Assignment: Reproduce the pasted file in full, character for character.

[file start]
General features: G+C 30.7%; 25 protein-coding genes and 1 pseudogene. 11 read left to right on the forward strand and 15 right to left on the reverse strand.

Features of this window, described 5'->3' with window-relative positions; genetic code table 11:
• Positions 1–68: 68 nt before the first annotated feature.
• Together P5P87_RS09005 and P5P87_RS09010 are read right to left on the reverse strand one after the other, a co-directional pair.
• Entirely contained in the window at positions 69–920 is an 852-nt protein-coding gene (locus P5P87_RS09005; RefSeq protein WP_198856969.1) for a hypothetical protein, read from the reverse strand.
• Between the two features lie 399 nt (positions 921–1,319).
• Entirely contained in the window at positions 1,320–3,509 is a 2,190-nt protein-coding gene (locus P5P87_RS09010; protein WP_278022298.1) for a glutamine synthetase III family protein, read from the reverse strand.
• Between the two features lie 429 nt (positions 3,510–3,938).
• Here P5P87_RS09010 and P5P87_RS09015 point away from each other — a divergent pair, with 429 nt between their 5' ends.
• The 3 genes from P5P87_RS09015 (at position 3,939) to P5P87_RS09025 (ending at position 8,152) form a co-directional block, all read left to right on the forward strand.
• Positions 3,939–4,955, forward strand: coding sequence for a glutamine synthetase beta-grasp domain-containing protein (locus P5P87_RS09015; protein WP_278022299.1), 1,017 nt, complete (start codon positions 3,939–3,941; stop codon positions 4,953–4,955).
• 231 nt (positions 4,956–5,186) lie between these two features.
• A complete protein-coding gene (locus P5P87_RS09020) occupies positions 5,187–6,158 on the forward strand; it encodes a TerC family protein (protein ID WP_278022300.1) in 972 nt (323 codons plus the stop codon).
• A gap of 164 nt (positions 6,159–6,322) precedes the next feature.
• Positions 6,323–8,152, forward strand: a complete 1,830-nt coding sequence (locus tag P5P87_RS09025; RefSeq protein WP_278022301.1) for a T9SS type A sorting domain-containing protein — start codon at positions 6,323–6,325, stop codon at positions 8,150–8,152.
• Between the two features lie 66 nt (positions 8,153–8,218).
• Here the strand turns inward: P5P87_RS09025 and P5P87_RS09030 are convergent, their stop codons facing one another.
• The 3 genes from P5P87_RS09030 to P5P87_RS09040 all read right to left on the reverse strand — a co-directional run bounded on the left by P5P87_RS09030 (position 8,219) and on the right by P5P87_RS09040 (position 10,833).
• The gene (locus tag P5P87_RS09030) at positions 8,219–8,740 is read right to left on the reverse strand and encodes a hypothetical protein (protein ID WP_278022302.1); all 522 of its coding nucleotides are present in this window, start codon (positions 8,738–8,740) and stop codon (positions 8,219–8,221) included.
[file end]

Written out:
General features: G+C 30.7%; 25 protein-coding genes and 1 pseudogene. 11 read left to right on the forward strand and 15 right to left on the reverse strand.

Features of this window, described 5'->3' with window-relative positions; genetic code table 11:
• Positions 1–68: 68 nt before the first annotated feature.
• Together P5P87_RS09005 and P5P87_RS09010 are read right to left on the reverse strand one after the other, a co-directional pair.
• Entirely contained in the window at positions 69–920 is an 852-nt protein-coding gene (locus P5P87_RS09005; RefSeq protein WP_198856969.1) for a hypothetical protein, read from the reverse strand.
• Between the two features lie 399 nt (positions 921–1,319).
• Entirely contained in the window at positions 1,320–3,509 is a 2,190-nt protein-coding gene (locus P5P87_RS09010; protein WP_278022298.1) for a glutamine synthetase III family protein, read from the reverse strand.
• Between the two features lie 429 nt (positions 3,510–3,938).
• Here P5P87_RS09010 and P5P87_RS09015 point away from each other — a divergent pair, with 429 nt between their 5' ends.
• The 3 genes from P5P87_RS09015 (at position 3,939) to P5P87_RS09025 (ending at position 8,152) form a co-directional block, all read left to right on the forward strand.
• Positions 3,939–4,955, forward strand: coding sequence for a glutamine synthetase beta-grasp domain-containing protein (locus P5P87_RS09015; protein WP_278022299.1), 1,017 nt, complete (start codon positions 3,939–3,941; stop codon positions 4,953–4,955).
• 231 nt (positions 4,956–5,186) lie between these two features.
• A complete protein-coding gene (locus P5P87_RS09020) occupies positions 5,187–6,158 on the forward strand; it encodes a TerC family protein (protein ID WP_278022300.1) in 972 nt (323 codons plus the stop codon).
• A gap of 164 nt (positions 6,159–6,322) precedes the next feature.
• Positions 6,323–8,152, forward strand: a complete 1,830-nt coding sequence (locus tag P5P87_RS09025; RefSeq protein WP_278022301.1) for a T9SS type A sorting domain-containing protein — start codon at positions 6,323–6,325, stop codon at positions 8,150–8,152.
• Between the two features lie 66 nt (positions 8,153–8,218).
• Here the strand turns inward: P5P87_RS09025 and P5P87_RS09030 are convergent, their stop codons facing one another.
• The 3 genes from P5P87_RS09030 to P5P87_RS09040 all read right to left on the reverse strand — a co-directional run bounded on the left by P5P87_RS09030 (position 8,219) and on the right by P5P87_RS09040 (position 10,833).
• The gene (locus tag P5P87_RS09030) at positions 8,219–8,740 is read right to left on the reverse strand and encodes a hypothetical protein (protein ID WP_278022302.1); all 522 of its coding nucleotides are present in this window, start codon (positions 8,738–8,740) and stop codon (positions 8,219–8,221) included.